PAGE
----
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Spring Scouting

A Deer Hunting Article

Written by T.R. Michels


While many hunters begin to pattern a buck in the fall, when it starts to shed velvet and make fresh rubs, it is actually easier to pattern a buck in the spring. Although the less used buck trails may not be as visible in the spring the rubs and scrapes are clearly evident. Even if the buck that initially made the rubs and scrapes has been shot other bucks will often use the same rub route. The trails used by bucks are chosen because they offer security. They are usually the safest means of travel from the buck's bedding area, through adjacent doe use areas, to nighttime food sources.

Remember that in the fall the buck isn't just going from his bedding area to food sources, he usually travels through all the adjacent doe use areas that he can cover in a night. If you are looking for buck trails remember that they often parallel the more heavily used doe trails, intersecting them only at bottlenecks or near scraping and bedding areas. If the trail shows little use it may be a buck trail. Look for buck sign: large tracks, drag marks, rubs or large clumped droppings. Buck trails, especially rub routes, may be traveled by only one buck, once a day, in one direction, and show very little evidence of being used. If you find vague trails lower or higher on ridges than doe trails, or trails that run through heavy cover, follow creek bottoms, sloughs or forested lakeshores they may be buck trails.

If you find doe use areas in the spring you will probably find rubs and old scrapes. Once you find the doe use areas, or a feeding source, and the rub route, it is a matter of back tracking the rub line of the buck to find its bedding area. If you want to be sure of the buck's bedding area now is a good time to go into it, even though you may spook the buck. By the time hunting season rolls around the buck will have forgotten about your intrusion and will begin using his preferred bedding area on a regular basis again. If you don't see a deer in the area check for beds, large droppings or piles of clumped droppings over and inch and a half in diameter. Although does may make clumps I usually see them in buck bedding areas and in, or near, scrapes. If there are a lot of droppings in one area with rubs on adjacent trees it is a good bet you have found the buck's bedroom.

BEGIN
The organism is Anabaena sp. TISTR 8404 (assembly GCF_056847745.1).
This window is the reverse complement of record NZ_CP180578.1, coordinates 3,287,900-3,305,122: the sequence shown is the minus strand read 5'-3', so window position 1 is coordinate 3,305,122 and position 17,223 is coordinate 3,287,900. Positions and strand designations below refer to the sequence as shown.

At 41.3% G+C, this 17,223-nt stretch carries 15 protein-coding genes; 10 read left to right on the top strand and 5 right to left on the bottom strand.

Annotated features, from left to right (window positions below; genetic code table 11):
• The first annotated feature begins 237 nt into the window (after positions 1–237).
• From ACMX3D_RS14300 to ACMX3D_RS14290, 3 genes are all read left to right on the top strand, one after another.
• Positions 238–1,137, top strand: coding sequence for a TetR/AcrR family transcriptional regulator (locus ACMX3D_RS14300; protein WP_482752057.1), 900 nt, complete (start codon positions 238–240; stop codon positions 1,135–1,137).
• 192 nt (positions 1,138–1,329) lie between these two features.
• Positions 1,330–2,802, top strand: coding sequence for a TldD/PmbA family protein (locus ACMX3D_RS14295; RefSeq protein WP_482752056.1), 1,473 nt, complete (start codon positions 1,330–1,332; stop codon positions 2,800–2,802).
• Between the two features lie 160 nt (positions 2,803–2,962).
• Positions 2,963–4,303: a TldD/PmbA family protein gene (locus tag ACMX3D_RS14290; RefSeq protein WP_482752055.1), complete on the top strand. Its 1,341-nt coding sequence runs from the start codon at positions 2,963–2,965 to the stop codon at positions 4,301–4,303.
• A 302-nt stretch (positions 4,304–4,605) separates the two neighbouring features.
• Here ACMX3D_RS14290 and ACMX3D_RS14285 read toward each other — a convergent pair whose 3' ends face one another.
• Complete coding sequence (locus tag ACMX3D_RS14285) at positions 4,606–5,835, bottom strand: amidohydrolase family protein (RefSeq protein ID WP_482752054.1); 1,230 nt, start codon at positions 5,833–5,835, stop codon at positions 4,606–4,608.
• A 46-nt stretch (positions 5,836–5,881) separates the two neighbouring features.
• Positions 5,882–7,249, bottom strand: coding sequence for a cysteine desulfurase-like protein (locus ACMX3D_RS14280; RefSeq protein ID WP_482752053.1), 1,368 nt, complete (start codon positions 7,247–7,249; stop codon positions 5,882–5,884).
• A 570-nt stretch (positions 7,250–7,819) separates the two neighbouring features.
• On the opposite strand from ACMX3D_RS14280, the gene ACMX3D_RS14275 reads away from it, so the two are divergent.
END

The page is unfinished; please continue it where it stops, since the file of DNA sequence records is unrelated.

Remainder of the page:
If you haven't found the buck's rub line the buck bedding area is a good place to look for it. With the use of a topographical map or aerial photo to show you where the food sources, roads and bottlenecks are you can make a good guess which way the buck travels and where he will end up. You can usually find the buck's trail out of the bedroom and follow it by the rubs. If it's possible and you have access to all the property the buck uses follow the entire route, from the bedroom to the food sources and back to the bedroom again. Bucks may leave little evidence of their passing on the way back to their bedding area in the morning. I think they are often in a hurry to get back and don't take much time to mark their trail until the peak of the rut.

You can usually find the buck's back trail by the tracks and rubs left from previous years. Once you know the buck's rub route you know where to find him, but, unless you have seen him regularly, not when to see him. When you have found the trails, doe use areas, buck bedding areas and rub lines, record their location on a map. If you see deer record the time, place, weather conditions, food sources, activity and other factors in a Journal so you know where to find the deer in the fall. With the information gathered in the spring it takes less time and effort to locate, observe, record and pattern the deer before the hunt.